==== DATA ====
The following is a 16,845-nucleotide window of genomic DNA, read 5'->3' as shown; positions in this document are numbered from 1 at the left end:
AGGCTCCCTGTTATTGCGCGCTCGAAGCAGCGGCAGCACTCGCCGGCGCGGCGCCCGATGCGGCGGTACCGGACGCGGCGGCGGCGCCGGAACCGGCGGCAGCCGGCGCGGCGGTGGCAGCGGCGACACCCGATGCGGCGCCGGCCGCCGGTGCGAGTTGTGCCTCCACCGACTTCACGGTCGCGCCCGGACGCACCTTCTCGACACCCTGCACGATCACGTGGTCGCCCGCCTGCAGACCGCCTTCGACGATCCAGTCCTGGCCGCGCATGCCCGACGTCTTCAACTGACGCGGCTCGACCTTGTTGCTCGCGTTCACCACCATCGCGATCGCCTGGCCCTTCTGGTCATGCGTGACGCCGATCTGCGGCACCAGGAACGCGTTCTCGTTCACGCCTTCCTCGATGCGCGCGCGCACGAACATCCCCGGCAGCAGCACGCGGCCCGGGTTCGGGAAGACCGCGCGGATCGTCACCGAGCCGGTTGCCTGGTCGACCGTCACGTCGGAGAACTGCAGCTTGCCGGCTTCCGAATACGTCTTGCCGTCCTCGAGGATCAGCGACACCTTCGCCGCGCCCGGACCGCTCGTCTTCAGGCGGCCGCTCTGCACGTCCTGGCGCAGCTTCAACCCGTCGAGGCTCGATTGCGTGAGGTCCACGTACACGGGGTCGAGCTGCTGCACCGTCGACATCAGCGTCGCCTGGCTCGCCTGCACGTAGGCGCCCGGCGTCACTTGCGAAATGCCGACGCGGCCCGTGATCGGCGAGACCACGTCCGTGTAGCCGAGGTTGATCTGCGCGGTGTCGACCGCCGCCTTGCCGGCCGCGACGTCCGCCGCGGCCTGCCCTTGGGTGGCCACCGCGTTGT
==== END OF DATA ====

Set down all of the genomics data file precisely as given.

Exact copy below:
The following is a 16,845-nucleotide window of genomic DNA, read 5'->3' as shown; positions in this document are numbered from 1 at the left end:
AGGCTCCCTGTTATTGCGCGCTCGAAGCAGCGGCAGCACTCGCCGGCGCGGCGCCCGATGCGGCGGTACCGGACGCGGCGGCGGCGCCGGAACCGGCGGCAGCCGGCGCGGCGGTGGCAGCGGCGACACCCGATGCGGCGCCGGCCGCCGGTGCGAGTTGTGCCTCCACCGACTTCACGGTCGCGCCCGGACGCACCTTCTCGACACCCTGCACGATCACGTGGTCGCCCGCCTGCAGACCGCCTTCGACGATCCAGTCCTGGCCGCGCATGCCCGACGTCTTCAACTGACGCGGCTCGACCTTGTTGCTCGCGTTCACCACCATCGCGATCGCCTGGCCCTTCTGGTCATGCGTGACGCCGATCTGCGGCACCAGGAACGCGTTCTCGTTCACGCCTTCCTCGATGCGCGCGCGCACGAACATCCCCGGCAGCAGCACGCGGCCCGGGTTCGGGAAGACCGCGCGGATCGTCACCGAGCCGGTTGCCTGGTCGACCGTCACGTCGGAGAACTGCAGCTTGCCGGCTTCCGAATACGTCTTGCCGTCCTCGAGGATCAGCGACACCTTCGCCGCGCCCGGACCGCTCGTCTTCAGGCGGCCGCTCTGCACGTCCTGGCGCAGCTTCAACCCGTCGAGGCTCGATTGCGTGAGGTCCACGTACACGGGGTCGAGCTGCTGCACCGTCGACATCAGCGTCGCCTGGCTCGCCTGCACGTAGGCGCCCGGCGTCACTTGCGAAATGCCGACGCGGCCCGTGATCGGCGAGACCACGTCCGTGTAGCCGAGGTTGATCTGCGCGGTGTCGACCGCCGCCTTGCCGGCCGCGACGTCCGCCGCGGCCTGCCCTTGGGTGGCCACCGCGTTGT